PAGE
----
The trouble with “house rules”

By Nic Price on 26 February 2006 — 1 min read

Interesting article by Bill Thompson on what happened when he blogged about a meeting he was invited to. Here’s an excerpt:

Those who would like to control the free flow of information, whether they are organising invitation-only events or running the government in a closed society, need to realise the significance of this change.

The blogosphere has shifted the boundary between private and public, and made it much, much easier for anyone who desires it to engage in the public sphere.

If I had been acting maliciously then I could, of course, have set up a new Gmail account, created a Blogger identity using it and then posted my report anonymously.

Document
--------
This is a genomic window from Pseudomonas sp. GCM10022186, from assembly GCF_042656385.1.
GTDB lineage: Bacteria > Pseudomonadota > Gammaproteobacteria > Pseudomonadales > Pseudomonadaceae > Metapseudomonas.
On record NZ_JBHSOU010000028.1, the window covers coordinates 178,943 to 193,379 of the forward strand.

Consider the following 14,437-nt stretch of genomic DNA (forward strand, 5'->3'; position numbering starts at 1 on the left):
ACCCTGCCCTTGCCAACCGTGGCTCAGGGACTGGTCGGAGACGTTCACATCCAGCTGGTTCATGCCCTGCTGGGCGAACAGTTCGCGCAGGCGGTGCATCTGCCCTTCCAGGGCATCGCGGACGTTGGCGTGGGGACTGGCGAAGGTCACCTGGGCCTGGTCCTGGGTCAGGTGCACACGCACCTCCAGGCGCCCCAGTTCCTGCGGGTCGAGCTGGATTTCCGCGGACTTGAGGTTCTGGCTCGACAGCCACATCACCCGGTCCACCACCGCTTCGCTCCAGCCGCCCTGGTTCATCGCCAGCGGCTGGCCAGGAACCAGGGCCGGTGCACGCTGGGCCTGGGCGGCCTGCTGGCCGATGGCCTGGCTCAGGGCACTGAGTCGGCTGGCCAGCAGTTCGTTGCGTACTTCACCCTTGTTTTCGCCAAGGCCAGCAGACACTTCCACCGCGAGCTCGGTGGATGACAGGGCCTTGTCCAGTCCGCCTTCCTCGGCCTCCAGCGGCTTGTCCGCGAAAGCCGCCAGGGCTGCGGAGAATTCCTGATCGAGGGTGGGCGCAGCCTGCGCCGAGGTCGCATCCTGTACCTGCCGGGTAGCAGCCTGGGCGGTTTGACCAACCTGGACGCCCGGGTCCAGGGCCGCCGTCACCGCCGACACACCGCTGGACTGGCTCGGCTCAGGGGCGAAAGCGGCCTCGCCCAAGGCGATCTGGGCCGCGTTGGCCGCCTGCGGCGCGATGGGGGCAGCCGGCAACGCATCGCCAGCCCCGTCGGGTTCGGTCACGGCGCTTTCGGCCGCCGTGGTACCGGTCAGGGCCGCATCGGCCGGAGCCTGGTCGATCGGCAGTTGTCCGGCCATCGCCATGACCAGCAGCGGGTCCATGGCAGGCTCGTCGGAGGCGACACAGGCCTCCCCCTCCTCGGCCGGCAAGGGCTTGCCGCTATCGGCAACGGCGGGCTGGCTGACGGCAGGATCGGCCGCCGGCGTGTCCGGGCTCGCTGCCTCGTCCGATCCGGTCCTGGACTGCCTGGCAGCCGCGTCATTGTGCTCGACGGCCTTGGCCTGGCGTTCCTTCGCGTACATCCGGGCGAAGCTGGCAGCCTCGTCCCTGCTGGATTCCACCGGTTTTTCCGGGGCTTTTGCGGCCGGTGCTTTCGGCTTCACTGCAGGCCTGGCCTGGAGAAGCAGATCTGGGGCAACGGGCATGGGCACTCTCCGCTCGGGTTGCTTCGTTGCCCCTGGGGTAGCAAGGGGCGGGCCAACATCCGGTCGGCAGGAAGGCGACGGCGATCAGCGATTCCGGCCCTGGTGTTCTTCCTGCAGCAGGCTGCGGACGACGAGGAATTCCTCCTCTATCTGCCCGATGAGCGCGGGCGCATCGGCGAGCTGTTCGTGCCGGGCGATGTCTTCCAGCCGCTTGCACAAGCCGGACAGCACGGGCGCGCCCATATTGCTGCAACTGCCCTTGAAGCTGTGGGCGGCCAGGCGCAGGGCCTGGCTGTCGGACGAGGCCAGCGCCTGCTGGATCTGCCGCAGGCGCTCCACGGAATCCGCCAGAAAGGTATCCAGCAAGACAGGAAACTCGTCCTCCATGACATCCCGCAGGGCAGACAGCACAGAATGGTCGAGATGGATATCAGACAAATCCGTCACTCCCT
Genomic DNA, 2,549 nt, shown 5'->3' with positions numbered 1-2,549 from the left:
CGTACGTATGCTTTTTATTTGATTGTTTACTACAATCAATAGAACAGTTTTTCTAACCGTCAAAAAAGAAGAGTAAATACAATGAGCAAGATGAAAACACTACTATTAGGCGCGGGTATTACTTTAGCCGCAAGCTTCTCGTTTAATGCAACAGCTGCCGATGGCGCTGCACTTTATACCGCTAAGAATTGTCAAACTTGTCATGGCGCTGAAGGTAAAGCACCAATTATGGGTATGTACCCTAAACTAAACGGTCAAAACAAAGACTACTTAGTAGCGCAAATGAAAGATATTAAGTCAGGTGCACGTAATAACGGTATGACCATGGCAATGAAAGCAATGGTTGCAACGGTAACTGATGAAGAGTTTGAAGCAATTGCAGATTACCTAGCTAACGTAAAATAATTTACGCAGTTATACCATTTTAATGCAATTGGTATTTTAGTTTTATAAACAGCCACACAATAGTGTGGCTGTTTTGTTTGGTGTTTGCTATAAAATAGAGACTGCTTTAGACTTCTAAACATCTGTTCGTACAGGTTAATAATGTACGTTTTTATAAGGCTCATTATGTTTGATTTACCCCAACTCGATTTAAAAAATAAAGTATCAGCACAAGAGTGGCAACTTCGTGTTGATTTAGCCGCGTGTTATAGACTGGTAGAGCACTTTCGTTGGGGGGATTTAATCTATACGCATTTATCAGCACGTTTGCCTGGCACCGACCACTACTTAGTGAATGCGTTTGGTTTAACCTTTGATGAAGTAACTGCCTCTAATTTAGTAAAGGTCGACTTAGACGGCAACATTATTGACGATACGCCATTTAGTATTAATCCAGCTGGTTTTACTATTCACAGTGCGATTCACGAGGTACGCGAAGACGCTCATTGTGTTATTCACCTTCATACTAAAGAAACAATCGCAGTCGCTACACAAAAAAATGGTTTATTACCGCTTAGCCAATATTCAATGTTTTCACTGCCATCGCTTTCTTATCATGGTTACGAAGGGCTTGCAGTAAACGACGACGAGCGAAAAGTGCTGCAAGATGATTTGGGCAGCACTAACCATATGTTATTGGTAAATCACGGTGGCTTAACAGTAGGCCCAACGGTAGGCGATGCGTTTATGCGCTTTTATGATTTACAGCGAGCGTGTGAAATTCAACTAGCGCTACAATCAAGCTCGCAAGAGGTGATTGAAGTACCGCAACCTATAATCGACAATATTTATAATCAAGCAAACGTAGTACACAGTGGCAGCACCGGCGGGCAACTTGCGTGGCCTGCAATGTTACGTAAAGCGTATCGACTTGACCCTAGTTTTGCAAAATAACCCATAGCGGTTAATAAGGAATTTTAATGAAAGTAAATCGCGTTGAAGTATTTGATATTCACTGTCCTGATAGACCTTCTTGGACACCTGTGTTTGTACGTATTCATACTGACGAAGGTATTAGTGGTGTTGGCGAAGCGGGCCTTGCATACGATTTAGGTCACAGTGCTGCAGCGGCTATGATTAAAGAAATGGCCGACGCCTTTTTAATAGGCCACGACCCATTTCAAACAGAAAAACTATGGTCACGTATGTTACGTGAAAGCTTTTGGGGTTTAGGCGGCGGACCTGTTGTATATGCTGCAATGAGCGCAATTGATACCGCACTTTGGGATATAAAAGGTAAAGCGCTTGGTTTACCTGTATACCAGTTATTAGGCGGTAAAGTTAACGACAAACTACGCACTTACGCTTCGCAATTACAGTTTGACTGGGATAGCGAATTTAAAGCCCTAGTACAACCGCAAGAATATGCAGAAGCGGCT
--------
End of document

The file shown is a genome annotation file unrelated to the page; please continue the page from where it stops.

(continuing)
I suspect that this would not have worked since I was the only person with a laptop in the room, but normally it would have been effective.

Our normal assumptions about what is and is not public, or about the proper limits on how widely we should share the things we see or hear or learn, no longer apply, but we have yet to figure out a new set of norms.

We need to do something about this, and fast, because otherwise we’ll see more slips of the keyboard like the one I made.

Read the full article on BBC News.

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